As far as the right of borrowers of being heard is concerned, the Court ruled that the principle of audi alteram partem, meaning "hear the other side", cannot be overlooked in the Master Directions on Frauds. Hence, the lender banks have to give borrowers a chance to defend themselves before labeling their account as fraudulent. It is true that the Master Directions on Frauds do not specifically prescribe for the borrowers to have a chance to defend themselves before their accounts are labeled as fraudulent but the court said that the principle of audi alteram partem must be applied to ensure that the borrowers are not unfairly treated.


Identifying a loan fraud is very important in the banking industry to uphold trust and safety placed in the lending activity and ensuring the good health of the economy. By identifying the indicators like inaccurate information, fake identities, or unusual behavior, lenders can act quickly to safeguard themselves. Establishing proper procedure is key in addressing potential fraud instances, guaranteeing that borrowers are given a chance to advocate for themselves and uphold their entitlements. Since many matter are prone to become adversarial, it is important for the lender to choose the right long-term legal partner to efficiently defend their claims.

Final Newsletter December 2023Download

In December 2021, a paper published by the Institute for Energy Economics and Financial Analysis (IEEFA) and JMK Research stated that despite having numerous benefits, certain new restrictions have been imposed on the banking of power of renewable energy (“RE”) which is expected to inhibit the growth of the rooftop and open-access solar market, and potentially slow progress towards India’s national target of 450 GW of installed renewable capacity by 2030.  

Banking of power is a system in which a generating plant supplies power to the grid, without planning to sell it. Instead, the plant holds the option to draw back the power from the grid within a certain time and against the charges specified under relevant regulations. This concept was first introduced in Tamil Nadu in 1986 and its working is akin to a customer savings bank account.

Table of Contents

Key benefits of banking provisions for RE

  1. It is an effective mechanism to utilize excess RE generation.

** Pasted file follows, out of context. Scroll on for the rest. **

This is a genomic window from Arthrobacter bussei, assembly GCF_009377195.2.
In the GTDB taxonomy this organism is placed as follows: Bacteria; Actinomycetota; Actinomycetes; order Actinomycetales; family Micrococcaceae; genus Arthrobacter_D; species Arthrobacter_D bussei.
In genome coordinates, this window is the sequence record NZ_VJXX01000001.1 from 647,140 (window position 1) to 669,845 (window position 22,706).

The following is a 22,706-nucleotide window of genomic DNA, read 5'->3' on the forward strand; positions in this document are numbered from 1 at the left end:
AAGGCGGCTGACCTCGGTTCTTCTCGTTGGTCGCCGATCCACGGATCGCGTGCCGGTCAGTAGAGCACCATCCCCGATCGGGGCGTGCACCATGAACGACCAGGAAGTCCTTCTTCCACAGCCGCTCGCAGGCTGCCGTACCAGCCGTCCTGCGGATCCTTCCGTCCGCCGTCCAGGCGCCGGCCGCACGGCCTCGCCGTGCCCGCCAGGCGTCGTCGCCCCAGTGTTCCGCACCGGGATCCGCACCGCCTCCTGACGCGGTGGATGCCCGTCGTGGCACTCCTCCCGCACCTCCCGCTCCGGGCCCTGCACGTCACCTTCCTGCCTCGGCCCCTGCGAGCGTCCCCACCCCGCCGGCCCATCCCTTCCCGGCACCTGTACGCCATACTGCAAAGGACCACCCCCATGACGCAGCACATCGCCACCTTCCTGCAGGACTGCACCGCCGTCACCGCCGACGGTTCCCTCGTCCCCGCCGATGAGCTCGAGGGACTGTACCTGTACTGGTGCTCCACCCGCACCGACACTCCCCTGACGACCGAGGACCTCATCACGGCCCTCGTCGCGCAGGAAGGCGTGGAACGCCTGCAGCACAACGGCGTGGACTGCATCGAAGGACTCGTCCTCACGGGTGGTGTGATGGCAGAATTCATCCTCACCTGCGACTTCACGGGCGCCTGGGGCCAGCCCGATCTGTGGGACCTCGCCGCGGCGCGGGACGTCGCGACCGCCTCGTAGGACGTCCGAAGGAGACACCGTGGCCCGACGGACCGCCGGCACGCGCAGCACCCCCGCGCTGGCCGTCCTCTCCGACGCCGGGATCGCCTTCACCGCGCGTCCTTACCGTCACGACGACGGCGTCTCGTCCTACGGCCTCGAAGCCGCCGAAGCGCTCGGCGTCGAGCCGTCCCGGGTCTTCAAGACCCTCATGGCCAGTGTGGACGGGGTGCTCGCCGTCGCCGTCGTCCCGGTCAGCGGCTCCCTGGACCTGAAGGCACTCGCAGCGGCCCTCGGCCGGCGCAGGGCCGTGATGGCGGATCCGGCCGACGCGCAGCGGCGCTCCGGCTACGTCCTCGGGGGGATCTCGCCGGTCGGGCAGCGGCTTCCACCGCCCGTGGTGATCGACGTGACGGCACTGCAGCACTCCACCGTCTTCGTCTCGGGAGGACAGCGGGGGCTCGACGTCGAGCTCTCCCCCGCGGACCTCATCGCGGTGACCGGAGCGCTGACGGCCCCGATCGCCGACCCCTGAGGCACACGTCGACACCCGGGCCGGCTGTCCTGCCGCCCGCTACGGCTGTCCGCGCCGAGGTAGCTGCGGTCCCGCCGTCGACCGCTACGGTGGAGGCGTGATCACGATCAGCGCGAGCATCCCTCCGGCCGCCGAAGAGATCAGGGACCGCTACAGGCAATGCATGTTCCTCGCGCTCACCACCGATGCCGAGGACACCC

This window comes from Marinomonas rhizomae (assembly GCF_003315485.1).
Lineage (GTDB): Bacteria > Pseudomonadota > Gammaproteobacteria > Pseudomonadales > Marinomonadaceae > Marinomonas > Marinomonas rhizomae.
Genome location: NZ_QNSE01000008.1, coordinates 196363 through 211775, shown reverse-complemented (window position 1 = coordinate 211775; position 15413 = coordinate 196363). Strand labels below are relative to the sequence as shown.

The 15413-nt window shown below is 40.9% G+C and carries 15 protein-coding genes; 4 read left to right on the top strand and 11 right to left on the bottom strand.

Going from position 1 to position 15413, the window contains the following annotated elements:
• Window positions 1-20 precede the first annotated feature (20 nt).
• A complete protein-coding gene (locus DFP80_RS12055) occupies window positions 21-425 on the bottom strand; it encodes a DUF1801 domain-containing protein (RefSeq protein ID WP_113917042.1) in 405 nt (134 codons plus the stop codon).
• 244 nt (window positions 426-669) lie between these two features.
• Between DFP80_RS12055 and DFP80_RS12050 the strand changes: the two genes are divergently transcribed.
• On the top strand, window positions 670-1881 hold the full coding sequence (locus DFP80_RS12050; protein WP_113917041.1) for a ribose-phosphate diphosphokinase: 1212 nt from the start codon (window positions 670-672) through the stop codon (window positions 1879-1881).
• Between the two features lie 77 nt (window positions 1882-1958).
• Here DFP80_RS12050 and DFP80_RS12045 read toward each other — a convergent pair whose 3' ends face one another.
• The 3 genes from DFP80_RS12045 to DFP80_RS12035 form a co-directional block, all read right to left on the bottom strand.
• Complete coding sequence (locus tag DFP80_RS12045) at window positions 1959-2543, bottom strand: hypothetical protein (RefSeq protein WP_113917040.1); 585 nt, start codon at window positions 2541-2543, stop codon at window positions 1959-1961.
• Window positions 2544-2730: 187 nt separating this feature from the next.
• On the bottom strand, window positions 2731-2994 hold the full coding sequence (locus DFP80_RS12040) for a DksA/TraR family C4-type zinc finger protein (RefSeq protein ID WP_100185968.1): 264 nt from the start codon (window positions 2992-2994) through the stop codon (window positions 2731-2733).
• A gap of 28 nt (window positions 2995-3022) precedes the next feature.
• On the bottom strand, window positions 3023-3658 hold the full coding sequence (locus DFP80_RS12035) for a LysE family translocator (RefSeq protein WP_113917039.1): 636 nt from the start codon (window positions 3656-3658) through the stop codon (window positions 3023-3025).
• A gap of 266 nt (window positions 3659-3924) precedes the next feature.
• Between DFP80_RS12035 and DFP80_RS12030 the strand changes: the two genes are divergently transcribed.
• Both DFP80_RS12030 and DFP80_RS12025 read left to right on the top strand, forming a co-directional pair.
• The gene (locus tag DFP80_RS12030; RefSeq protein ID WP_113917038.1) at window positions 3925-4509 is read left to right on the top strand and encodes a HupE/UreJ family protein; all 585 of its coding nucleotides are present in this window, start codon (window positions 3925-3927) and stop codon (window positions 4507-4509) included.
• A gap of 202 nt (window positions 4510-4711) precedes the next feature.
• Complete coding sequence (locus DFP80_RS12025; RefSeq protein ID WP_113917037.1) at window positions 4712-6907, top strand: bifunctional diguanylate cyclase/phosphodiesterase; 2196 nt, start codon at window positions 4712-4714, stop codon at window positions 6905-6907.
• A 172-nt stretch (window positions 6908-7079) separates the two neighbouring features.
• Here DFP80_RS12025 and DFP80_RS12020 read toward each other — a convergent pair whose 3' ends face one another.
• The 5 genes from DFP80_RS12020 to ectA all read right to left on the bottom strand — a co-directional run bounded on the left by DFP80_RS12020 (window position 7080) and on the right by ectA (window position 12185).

2. In the case of solar and wind power, banking can help manage intermittency and ensure a reliable power supply.
  3. Banking can also provide financial benefits to the discoms (i.e., distribution companies) which can generate additional revenue by levying banking charges.

Despite the above-mentioned benefits, over the last couple of years, governments are issuing restrictive banking notifications for renewable energy projects. Due to this, discoms are limiting their banking provisions considering the looming danger of losing high-ticket commercial and industrial clients to alternative RE power procurement models.

Restrictions Imposed by the Central Government

The Ministry of Power issued the Electricity (Promoting Renewable Energy through Green Energy Open Access) Rules which came into force in June 2022. The said rules allowed banking on a monthly basis only for open-access consumers. Moreover, the quantum of banked energy by the said consumers shall not exceed 10% of the total annual consumption of electricity from the distribution licensee by the consumers.

Restrictions Imposed by various State Governments

Certain RE-rich states (such as those included in the following table) have reduced the banking period from a year to a month, while others have completely withdrawn banking facilities for RE.

The rule-makers and discoms justify the new restrictions on the following grounds:

  1. Reduced costs: The capital expenditure required for setting up solar power plants was reduced due to sophisticated and efficient technological advancements in relevant equipment. This in turn reduces the per unit cost of electricity generation. Discoms opine that to settle excess energy banked by developers, excess power at tariffs has to be bought which is ultimately linked to average power purchase costs causing them to lose money.
  2. Ministry of New and Renewable Energy (MNRE): The said ministry set up the target to achieve 175GW of RE installed capacity by 2022. States that have achieved 85 to 90 per cent of the said target plan to withdraw the banking facility made available for open access projects. This will ultimately lead to higher per unit electricity costs for consumers.
  3. Power procurement costs: Discoms are facing higher power procurement costs due to the difference caused by consumers drawing on banked energy during peak demand periods while injecting power during off-peak periods since the cost of power procurement during peak periods is higher.

Will India be able to meet its Clean Energy targets by 2030?

Although the points raised by discoms are valid, the national target of 450 GW GW of installed renewable capacity by 2030 seems far-fetched as it requires about INR 1.5 to 2 lakh crore annual investment whereas the actual investment in the renewable sector is estimated to be at a mere INR 75,000 crore.